VA Loan / Veteran Mortgage News
(NMLS #273132) is Sr. Loan Officer specializing in VA Home Loans with Emery Federal Credit Union and VALoans.com. Bruce has originated and underwritten VA loans in all 50 states for over 25 years and is a Nationwide Lender.
VA Business Programs for Veterans
The VA Center for Veterans Enterprise, a sub-division of the Office of Small and Disadvantaged Business Utilization,
was created to make it easier for veterans to establish and expand their businesses. The center was established by the
Veterans Entrepreneurship and Small Business Development Act of 1999, and was officially dedicated February 14, 2001.
The center's mission is to promote veterans' business enterprises.
The 1999 Act includes the creation of a National Veterans Business Development Corporation; establishes a "service-disabled"
category of veterans for federal contracts; sets goals for contracts and sub-contracts given to veterans and service-disabled
veterans for federal contracts; authorizes the Small Business Administration to defer repayment of business loans held by
reservists recalled to active duty; requires VA to notify veterans in business about opportunities to do business with the
federal government; and creates a formal agreement between VA, the Small Business Administration and the Service Corps of
Retired Executives to provide technical and management support to veteran entrepreneurs.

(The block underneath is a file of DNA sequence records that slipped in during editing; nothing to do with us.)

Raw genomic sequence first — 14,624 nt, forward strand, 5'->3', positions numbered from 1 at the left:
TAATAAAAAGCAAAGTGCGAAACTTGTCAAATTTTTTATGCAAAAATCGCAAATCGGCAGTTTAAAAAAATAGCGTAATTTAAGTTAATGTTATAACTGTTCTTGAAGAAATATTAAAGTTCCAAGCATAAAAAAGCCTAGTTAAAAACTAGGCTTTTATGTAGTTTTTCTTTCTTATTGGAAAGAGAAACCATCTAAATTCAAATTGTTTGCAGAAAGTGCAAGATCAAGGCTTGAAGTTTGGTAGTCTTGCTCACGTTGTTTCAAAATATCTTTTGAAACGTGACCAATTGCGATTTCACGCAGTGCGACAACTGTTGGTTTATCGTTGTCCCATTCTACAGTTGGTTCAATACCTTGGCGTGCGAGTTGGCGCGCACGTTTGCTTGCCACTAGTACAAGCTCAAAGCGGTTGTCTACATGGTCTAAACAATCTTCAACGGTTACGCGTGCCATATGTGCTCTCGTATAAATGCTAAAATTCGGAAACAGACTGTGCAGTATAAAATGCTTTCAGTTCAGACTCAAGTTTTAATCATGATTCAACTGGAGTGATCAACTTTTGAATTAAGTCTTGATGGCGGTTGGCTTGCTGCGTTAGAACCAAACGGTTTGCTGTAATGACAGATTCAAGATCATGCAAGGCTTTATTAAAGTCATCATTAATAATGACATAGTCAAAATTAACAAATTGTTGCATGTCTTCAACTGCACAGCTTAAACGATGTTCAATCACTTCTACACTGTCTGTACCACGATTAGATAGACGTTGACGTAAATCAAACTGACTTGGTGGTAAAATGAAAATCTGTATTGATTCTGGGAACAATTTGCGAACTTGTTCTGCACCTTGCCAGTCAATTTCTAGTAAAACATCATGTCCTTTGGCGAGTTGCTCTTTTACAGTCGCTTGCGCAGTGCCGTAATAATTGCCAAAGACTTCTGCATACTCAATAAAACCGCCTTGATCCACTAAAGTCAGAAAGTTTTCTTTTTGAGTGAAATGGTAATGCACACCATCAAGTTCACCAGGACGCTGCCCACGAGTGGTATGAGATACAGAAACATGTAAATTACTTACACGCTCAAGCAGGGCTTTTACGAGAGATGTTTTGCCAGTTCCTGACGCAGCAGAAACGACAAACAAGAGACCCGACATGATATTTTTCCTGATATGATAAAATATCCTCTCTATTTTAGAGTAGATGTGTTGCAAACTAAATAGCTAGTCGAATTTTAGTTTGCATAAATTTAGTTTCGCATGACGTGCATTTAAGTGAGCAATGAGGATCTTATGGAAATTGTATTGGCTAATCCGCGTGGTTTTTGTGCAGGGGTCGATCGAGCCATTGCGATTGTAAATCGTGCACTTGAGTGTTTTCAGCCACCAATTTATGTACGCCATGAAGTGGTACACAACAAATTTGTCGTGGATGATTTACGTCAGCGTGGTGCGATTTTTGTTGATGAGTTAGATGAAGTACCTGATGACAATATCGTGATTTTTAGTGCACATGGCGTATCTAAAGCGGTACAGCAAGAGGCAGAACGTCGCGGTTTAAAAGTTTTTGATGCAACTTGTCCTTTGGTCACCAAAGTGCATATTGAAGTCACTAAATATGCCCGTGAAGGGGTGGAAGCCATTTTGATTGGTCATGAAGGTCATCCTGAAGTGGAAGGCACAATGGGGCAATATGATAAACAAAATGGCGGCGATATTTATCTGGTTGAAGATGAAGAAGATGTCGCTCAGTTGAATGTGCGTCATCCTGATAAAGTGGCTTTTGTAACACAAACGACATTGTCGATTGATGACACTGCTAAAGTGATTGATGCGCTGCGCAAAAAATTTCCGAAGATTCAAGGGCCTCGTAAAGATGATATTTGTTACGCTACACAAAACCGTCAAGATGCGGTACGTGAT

WHAT IS A VETERAN OWNED BUSINESS?
A veteran is a person who served on active duty with the U.S. Army, Air Force, Navy, Marines, or Coast Guard and
who was discharged or released under conditions other than dishonorable. People who were called to active duty,
plus any reservist or National Guardsman who was injured while in training status, also qualify as veterans.
To be considered a veteran-owned business, 51 percent of the ownership and control of the enterprise must be
maintained by veteran(s).
It is estimated that there are 5 million veteran-owned businesses that could benefit from the services provided by the
Center for Veterans Enterprise. The center plans to contact veteran-owned businesses in the United States and register
their services or products with federal procurement offices.
To access the public laws, memoranda of understanding, information about the National Veterans Business Development
Corporation and federal acquisition regulation information, go to the website at
LOANS FOR RESERVISTS
The Veterans Entrepreneurship and Small Business Development Act permits emergency lending to business owners who are
members of the Reserves or National Guard when they are called up for active duty. This lending assistance helps
defray bills so their businesses are not damaged while they are away.
How do contractors find a veteran-owned business?
Veterans should register their business on the Small Business Administration's Pro-Net
It is a free service to users. Prime contractors will be directed to the database to locate veteran-owned businesses.
Source: Department of Veterans Affairs
Home Sales Set for Record
Consumers who have purchased houses in recent years have been well rewarded, as rising values show. Yet the primary reason to
buy a house is so you can live where you want, and pursue the lifestyle you enjoy. A home gives you the space to relax with